KUALA LUMPUR (AFP) - Reality TV has taken Malaysia by storm, but instead of eating bugs or cavorting nude in jacuzzis, contestants in the mostly Muslim country observe a "hands-off" policy and face spot checks on the direction of Mecca.
Despite the attempts to bring them in line with Islamic precepts, the dozens of home-grown reality shows have scandalised politicians and religious leaders, who accuse them of promoting Western culture and offending local sensibilities.
Influential Deputy Prime Minister Najib Razak has complained that the shows "borrow extensively from Western culture" which he fears could "threaten Eastern values and lead to moral decadence".
But cult phenomenon "Akademi Fantasia", which is based on a Brazilian talent search, has kept record audiences around the country glued to their screens, suggesting that the criticisms do not reflect society standards.
Featuring a group of ambitious young men and women confined in a house and given voice and dancing lessons, "Akademi" culminates in a concert finale after most of the contestants are voted out weekly via SMS text messages.
The conclusion of its third season recently attracted 12 million SMS votes, no mean feat for a country with a population of 25 million.
Its winner, 24-year-old Asmawi Ani, drew a cult following, and his popularity among the show's largely Malay audience was mainly due to his clean-cut image, religious background and past experience in Koran recitals.
However, Najib was incensed that some contestants were shown hugging each other tearfully as their peers were voted out.
"No hugging please, we are Muslims," he was quoted as saying. "This is about religion. It is forbidden in the religion."
"We should not blindly follow the west and come out with programmes like 'Mencari Cinta', 'Mentor' and 'Akademi Fantasia' where the scenes don't portray our way of life," he thundered.
Mentor, another talent search, sees wannabes teamed up with well-established chart-topping singers who groom their proteges for success.
Former premier Mahathir Mohamad, known for his outspoken anti-Western rhetoric, has also expressed his concern, saying reality shows could lead to moral decadence among Malaysians.
A mufti from conservative Perak state in the north, Harussani Zakaria, was so scandalised by reality shows that he declared them "haram" or forbidden in Islam, saying they promoted free mingling between the sexes which he feared could lead to moral collapse.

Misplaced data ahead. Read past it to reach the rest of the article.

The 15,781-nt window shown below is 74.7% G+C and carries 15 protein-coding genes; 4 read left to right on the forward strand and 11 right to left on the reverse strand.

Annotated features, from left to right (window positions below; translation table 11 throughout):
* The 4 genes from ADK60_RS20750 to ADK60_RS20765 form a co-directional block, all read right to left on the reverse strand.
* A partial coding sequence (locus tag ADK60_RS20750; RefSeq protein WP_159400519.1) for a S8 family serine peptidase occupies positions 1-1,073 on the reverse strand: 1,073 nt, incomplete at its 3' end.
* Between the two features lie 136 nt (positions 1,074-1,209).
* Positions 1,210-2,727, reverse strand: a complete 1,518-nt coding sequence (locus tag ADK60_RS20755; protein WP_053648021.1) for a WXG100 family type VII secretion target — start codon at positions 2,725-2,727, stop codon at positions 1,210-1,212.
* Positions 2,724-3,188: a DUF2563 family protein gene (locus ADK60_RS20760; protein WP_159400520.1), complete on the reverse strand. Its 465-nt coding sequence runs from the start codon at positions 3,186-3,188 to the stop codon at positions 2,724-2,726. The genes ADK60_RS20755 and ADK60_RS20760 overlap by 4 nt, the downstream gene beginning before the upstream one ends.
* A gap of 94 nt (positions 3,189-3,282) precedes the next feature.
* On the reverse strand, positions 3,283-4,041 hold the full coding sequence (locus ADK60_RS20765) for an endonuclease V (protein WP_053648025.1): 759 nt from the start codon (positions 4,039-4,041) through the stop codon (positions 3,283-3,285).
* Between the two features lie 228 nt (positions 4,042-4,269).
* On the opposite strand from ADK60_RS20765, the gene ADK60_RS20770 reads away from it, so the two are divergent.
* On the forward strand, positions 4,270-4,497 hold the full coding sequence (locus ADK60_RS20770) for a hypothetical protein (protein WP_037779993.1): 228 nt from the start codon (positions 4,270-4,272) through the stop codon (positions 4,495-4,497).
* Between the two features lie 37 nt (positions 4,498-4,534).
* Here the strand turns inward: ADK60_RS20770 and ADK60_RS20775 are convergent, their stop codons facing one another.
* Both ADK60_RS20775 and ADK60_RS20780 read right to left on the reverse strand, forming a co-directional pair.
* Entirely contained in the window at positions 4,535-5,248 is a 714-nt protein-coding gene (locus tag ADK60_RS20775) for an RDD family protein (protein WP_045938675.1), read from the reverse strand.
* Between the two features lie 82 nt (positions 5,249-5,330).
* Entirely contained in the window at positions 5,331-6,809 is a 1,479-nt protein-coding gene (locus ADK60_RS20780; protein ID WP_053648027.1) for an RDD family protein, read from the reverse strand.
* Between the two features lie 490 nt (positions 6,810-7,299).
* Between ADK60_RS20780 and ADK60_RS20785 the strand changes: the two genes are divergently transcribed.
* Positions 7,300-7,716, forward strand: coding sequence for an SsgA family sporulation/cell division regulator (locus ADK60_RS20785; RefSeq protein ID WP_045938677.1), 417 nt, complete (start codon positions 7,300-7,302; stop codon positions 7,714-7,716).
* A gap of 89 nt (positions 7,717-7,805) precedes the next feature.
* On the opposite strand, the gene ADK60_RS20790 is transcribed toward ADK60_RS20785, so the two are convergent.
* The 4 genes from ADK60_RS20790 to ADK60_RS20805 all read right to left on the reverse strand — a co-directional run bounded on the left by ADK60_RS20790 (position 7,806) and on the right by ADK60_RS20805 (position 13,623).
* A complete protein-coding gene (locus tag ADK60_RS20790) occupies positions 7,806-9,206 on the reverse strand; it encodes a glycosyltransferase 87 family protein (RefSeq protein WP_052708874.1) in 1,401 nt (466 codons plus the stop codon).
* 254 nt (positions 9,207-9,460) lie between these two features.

"Young people who watch reality TV concerts late into the night take the opportunity to mingle freely and the chances of them doing drugs is high," he said.
Satellite TV operator Astro has also been slammed by Culture Minister Rais Yatim for airing import "Fear Factor", where contestants perform stomach-churning stunts like eating worms or pigs' intestines for the chance to win 50,000 dollars.
"We don't have to eat worms here. There are other ways to earn a living in Malaysia," Rais said.
Of some 26 locally produced reality shows that the craze has spawned, the newest is "Mencari Cinta" or "Looking for Love", which showcases 10 men competing for the affections of a young woman named Elly.
However, fans of the American show "For Love or Money" or Britain's "Blind Date", with their smooching and suggestive pick-up lines, would be sorely disappointed as the show is firmly centered on conservative Muslim-Malay culture.
In a tribute to traditional values, the men in "Looking for Love" flaunt their domestic and social skills to not only to win Elly's heart but also the approval of her family, particularly her pushy brother-in-law, who grills contestants on whether they are sincere and have good intentions.
In one episode, the bleary-eyed men are awakened at the crack of dawn by the brother-in-law, to see if they have performed their morning prayers, testing them by asking them the direction of Mecca.
"Looking for Love" pointedly lacks any sort of physical contact between Elly and the male contestants, and other reality shows also appear to have a strict self-imposed ban on bikinis, sex, alcohol and tobacco.
Malaysia's censors are already infamous for their bans on films and books in a bid to keep sex under cover. And guidelines for locally made programmes on state-run stations enforce strict censorship on anything that could be seen as detrimental to moral values.
"Malaysian Idol" executive producer Michael Christian Simon says the contestants in the local version of the global reality phenomenon are instructed to avoid physical contact due to religious sensitivities.
"We do try to stay away from hugs, we tell them to avoid hugs as we don't want to arouse sensitivities. But people do get very emotional obviously when people are voted out," he says.
"It's all very innocent. There are no pre-meditated hugs," he told AFP. "Malaysian Idol is about giving talented Malaysians a break to go on to the world stage. How can that be bad for culture?"